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Latest: Bond Arms Lever Motion AR-15

Whether you like them or hate them, upgraded or so-called “tactical” lever motion rifles have grown in popularity lately. We can attest that filming our very own Marlin 336 Dark Series project is a variety of fun, but still has a number of downsides. The magazine tube only holds five rounds, must be reloaded one by one, and the handbook is vastly different from a contemporary semi-automatic rifle, resulting in a steep learning curve. At SHOT Show 2023, we found a latest Bond Arms lever motion rifle that mixes this classic operating mechanism with the ergonomics, capability and modularity of the AR-15. Bond Arms AR lower lever will be used any milspec AR-15 upperfeeds from an AR-15 magazine and accepts a wide range of Remington 870 shotgun stocks.

About Bond Arms

Bond Arms is a Texas-based gun manufacturer that has been around since 1995, but will not be typically related to rifles. The company primarily produces within the Derringer style double-barreled pistols. So, as we walked past the Bond Arms booth at this week’s SHOT Show, we were surprised and intrigued to see the lever motion pistol pictured above on a table surrounded by pistols. We immediately asked for more information and were directed to the rifle’s designer who detailed its features.

Bond Arms AR-15 lever operation

To be clear, this rifle remains to be in pre-production prototype phase, but Bond Arms tells us they have been testing and refining it for over a 12 months now. This is not the primary lever-gun-meets-AR project we have heard about – the FightLite Track Model 2024 involves mind – but it surely actually looks like a giant step forward within the category.

Starting from the highest, it accepts a regular AR-15 upper receiver. Bond Arms claims to have tested the whole lot from the .223/5.56mm shank to the .50 Beowulf shank. Most of us already own plenty of AR upper receivers that will be used with the Bond Arms lower lever motion.

Moving on to the lower receiver, that is where it gets really interesting. There is a security button just like that found on a lever-action pistol, and a novel magazine release that extends to the rear for easy accessibility to the shooter’s index finger. The front of this magazine release – the part where the regular AR magazine release button could be situated – can be pressed on to drop the magazine. On the alternative side of the receiver is one other magazine release button for ambidextrous use. The magazine well is prolonged for quick reloading; we tested its retention and release with a 30-round PMAG.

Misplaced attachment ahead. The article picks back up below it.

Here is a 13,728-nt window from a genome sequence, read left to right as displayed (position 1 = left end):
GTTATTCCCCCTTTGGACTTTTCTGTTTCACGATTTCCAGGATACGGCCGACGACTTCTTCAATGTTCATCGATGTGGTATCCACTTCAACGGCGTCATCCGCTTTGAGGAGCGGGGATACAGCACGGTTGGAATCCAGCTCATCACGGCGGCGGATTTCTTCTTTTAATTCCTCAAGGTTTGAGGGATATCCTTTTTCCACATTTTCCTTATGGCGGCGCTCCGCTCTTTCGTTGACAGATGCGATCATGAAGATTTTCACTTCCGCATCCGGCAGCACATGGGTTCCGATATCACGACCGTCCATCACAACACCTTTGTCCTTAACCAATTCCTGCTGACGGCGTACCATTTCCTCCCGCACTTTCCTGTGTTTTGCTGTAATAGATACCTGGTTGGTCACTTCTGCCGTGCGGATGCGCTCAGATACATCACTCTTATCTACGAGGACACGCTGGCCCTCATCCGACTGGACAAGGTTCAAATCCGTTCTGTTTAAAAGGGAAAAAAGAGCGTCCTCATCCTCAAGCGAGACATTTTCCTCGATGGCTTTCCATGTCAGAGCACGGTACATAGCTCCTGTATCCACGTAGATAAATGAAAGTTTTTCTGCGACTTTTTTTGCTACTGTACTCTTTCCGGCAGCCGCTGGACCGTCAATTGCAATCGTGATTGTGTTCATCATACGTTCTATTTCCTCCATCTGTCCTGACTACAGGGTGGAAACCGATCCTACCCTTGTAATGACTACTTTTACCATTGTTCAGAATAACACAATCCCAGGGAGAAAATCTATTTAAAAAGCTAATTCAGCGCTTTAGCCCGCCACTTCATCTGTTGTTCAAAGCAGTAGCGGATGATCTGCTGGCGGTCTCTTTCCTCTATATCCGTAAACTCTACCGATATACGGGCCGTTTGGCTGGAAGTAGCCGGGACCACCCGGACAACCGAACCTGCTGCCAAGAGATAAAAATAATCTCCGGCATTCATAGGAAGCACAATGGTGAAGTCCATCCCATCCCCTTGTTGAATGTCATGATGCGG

The most surprising a part of how the Bond Arms AR lever works is the lever mechanism itself. According to the designer, he uses e.g asymmetric cam which rides on the track (silver slotted piece protruding from the receiver in these photos). This allows for increased leverage applied to the breech at points where more force is required, comparable to when feeding a round from the magazine. Bond Arms says this complex cam mechanism was not crucial with 5- or 10-round magazines, but feeding the primary few rounds from a full 30-round magazine created more drag and required more leverage for smooth operation.

An additional “grip safety” can be built into the lever – to ensure that the rifle to fireside, the lever have to be barely pressed against the stock. This works similarly to the 1911 handle security, only with the handle facing forward.

We were capable of handle and dry-fire a lever-action pistol prototype and located it to be smooth and simple to make use of. Compared to a standard lever-action pistol, this rifle has a noticeably shorter throw that lends itself to rapid fire. The only time we noticed a grip safety mechanism was when attempting to pull the trigger without touching the lever; it worked as intended and prevented the rifle from firing.

Another good aspect of this design is the interchangeable lever loop. Bond Arms has realized that some users prefer large loops to be used with gloves while others prefer the more traditional small loops. They also desired to allow users to exchange for various Remington 870 shotgun stocks comparable to Magpul SGA 870 stock and Hogue Overmolded stock pictured – this could require different loop shapes to suit the outline of the handle. The solution was easy: make a loop and a trigger guard a separate piece from the within the lever. The loop attaches to the pistol via two dovetail sections across the trigger guard.

This modular design allows the user to simply replace lever loops (and stocks) without affecting the rifle’s internal mechanism or requiring gunsmith work.

Price and Availability

We have not had a likelihood to shoot with the Bond Arms AR lever yet, but we hope to get our hands on it soon for a radical review. Bond Arms told us that their goal is to release a retail version of this lever motion pistol by this time next 12 months (i.e. January 2024) at a suggested retail price of $1500. Of course, the worth and time-frame should not fixed at this point. For more information, keep an eye fixed out bondarms.com or follow company Instagram @BondArms_.

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